In possibly the most important step for marriage equality on the global stage, the United States Supreme Court has ruled in favour of same sex marriage. It’s sad to think that here in the ACT, we beat them to the punch some time ago, only to have the whole thing quashed by the Feds. As for our very own infamous Christian couple; well if they were in the States, they’d be applying for a divorce right now. Susanne Morton wrote this piece some weeks ago, and we think it’s worth republishing today.
The inequity of non-marriage rights for homosexuals is hypocritical and down-right embarrassing. Our politicians devote money to programs designed to address suicide, depression, anti-bullying etc and yet by their own actions of exclusion and division between heterosexual and homosexual people, are directly contributing to the afflictions they purport to be addressing. “Marriage is only allowed between a man and a woman”, says the Bible faction.
There is no proof to this claim but even if there was, religion should not play a part in determining our social laws. If we took to the Bible as guiding our civic behaviours, then many people would have been put to death last weekend as the cafés and shops around Canberra were full of people working on the Sabbath, which the Bible tells us is punishable by death.
Then there is the argument that only a man and a woman can effectively parent a child and as co-parenting is the most important function of a marriage, it should preclude the participation of same-sex couples. This magical parenting ability is apparently only bestowed on Man and Woman united in Matrimony. Well I come from a long line of married heterosexual couples and I’m here to tell you that parenting was not their forté.
Domestic violence, alcoholism, incest, neglect and drug addiction were all rife in my family tree, and while I’m not suggesting that same-sex couples fare any better as parents, I doubt they could do any worse. As we are all just human beings, none of us are any more magically equipped for parenthood than the other, least of all because of our sexual preference or relationship status.
Not that I’m pro-marriage, by any stance, in fact I find it a redundant and antiquated tradition, but if it’s legal for some and not for others, then that’s a different issue. Why should the gay community be deprived of participating in the whole silly business? God knows they have many lost years to make up for in the experience and they deserve to be counted in the statistics for divorce, custody battles, property settlements and marriage counselling.
And just think of how much more money they can contribute to the economy through the thriving wedding industry by their purchases of diamonds, fake tans, wedding fitness programs, celebrants, doves, designer gowns and dance lessons, essential components of today’s modern wedding.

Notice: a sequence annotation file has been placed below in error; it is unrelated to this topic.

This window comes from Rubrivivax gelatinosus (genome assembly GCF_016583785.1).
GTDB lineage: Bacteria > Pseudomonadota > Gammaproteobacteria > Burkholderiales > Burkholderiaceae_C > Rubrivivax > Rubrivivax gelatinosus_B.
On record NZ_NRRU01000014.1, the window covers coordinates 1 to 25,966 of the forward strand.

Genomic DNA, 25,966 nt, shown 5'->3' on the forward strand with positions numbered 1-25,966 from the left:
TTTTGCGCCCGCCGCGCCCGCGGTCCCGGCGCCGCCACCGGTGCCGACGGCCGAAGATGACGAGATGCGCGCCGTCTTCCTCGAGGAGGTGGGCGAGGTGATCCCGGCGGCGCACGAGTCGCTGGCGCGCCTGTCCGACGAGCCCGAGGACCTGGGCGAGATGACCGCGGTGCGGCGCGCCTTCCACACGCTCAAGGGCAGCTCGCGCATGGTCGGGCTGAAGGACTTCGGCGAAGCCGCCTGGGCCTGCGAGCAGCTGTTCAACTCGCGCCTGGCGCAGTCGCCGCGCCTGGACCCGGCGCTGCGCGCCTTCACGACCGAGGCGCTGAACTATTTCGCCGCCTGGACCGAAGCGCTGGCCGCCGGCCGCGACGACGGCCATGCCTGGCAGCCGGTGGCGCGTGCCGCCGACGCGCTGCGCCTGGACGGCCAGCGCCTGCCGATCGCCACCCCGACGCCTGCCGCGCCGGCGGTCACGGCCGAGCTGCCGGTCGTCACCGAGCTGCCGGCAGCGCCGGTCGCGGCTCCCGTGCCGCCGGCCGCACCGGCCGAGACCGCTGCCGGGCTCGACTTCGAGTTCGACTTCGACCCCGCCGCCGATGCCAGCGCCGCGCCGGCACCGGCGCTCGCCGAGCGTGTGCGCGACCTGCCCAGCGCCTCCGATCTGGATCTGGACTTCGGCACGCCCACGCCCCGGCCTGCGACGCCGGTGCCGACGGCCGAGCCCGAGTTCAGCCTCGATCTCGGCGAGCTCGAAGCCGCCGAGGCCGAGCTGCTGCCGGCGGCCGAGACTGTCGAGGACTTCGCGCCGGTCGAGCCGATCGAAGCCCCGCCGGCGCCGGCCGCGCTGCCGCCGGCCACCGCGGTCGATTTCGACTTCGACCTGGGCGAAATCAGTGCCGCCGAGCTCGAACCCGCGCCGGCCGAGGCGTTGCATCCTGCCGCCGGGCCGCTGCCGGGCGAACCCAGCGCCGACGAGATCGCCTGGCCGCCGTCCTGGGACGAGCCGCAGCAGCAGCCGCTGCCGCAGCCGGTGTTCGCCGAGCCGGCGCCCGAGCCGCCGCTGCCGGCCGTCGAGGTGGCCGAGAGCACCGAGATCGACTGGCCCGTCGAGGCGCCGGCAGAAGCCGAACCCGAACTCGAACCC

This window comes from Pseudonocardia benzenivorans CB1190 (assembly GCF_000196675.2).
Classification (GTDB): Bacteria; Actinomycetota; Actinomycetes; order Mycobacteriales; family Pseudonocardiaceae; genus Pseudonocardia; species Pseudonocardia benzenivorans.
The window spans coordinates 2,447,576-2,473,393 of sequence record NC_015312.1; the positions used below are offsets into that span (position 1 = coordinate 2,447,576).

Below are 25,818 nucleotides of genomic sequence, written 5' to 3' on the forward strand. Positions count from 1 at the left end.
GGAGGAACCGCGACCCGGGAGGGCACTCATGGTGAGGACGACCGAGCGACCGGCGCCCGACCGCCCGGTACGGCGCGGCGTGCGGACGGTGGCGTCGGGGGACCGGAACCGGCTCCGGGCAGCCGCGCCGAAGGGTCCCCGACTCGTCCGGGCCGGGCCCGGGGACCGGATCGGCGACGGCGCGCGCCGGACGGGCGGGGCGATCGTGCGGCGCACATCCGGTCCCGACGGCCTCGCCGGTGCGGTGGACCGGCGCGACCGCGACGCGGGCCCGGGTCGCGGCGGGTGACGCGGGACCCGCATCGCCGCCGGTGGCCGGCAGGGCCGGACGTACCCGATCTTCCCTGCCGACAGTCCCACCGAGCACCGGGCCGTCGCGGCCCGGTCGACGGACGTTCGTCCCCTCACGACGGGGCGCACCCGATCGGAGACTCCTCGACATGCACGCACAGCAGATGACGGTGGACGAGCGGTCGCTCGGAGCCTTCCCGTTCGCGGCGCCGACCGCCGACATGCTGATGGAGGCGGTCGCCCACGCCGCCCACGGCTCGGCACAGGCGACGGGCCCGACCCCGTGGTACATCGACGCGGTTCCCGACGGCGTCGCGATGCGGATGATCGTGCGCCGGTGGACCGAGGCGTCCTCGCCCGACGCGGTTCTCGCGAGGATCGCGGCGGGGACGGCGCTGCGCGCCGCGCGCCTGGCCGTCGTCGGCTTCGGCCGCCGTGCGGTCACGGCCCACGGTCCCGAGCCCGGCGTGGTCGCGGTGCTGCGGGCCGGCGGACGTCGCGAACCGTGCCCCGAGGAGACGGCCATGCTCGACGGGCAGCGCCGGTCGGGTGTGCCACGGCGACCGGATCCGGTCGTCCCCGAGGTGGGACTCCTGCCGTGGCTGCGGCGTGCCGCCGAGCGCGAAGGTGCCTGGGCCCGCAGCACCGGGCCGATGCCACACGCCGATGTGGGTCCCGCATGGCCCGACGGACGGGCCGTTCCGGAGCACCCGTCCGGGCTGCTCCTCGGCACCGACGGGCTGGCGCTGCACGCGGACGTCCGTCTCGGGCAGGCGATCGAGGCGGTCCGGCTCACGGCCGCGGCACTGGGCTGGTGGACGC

I recently attended the wedding of a couple where the bride announced during her speech “I can’t wait to start our lives together”. This couple had been together for 8 years, had two children, a mortgage, a dog and a shared business but apparently, these things were just a prelude to their real lives, which would commence once a marriage certificate had been signed. This is the bit that confuses me.
For all intents and purposes, the business of marriage is already in full swing. The act of loving, sexual intimacy, sharing lives, finances and domestic routine is marriage. A ceremony and a certificate doesn’t make the relationship any more or less established, it doesn’t guarantee contentment, fidelity, financial security or even a life-long union and yet we are conditioned to believe that a relationship isn’t valid unless we have publicly declared our love and documented our names together on a register.
On the flip side, I just watched a reality TV show where a couple of strangers got married. Apparently, the woman just “really really wanted to get married”. So perhaps all my talk about mutual love, desire and intimacy are not really what people are looking for. Maybe they just want a validated relationship status and that other stuff is mere filler. After all, arranged marriages have been tried and tested for centuries with apparently, slightly better success rates than non-arranged marriages.
An acquaintance of mine married her husband, sight unseen, over the phone at the tender age of 20. She first laid eyes on him eight months after their phone-wedding. I asked her if they had phone-sex on their wedding night but apparently, he was on a dinner break and he had to hang up after the vows. Seven years on, these two are in a strong and stable relationship, I can’t vouch for the mutual love and happiness, but apparently that stuff isn’t important anyway.
I think the only thing to make of all this is that there is no one true definition of marriage. It means different things to each individual and draws on difference in culture, in beliefs, in traditions and background, in religion and in all the unique qualities that make us a part of the same race. The human race. And we are, each of us, entitled to define and participate in this thing we call marriage on equal terms. For me, I don’t need to recite vows, wear a ring or sign a marriage register. The feeling I have, being with the man who I am lucky enough to be sharing my life with is, is all I need to know that I am well and truly married.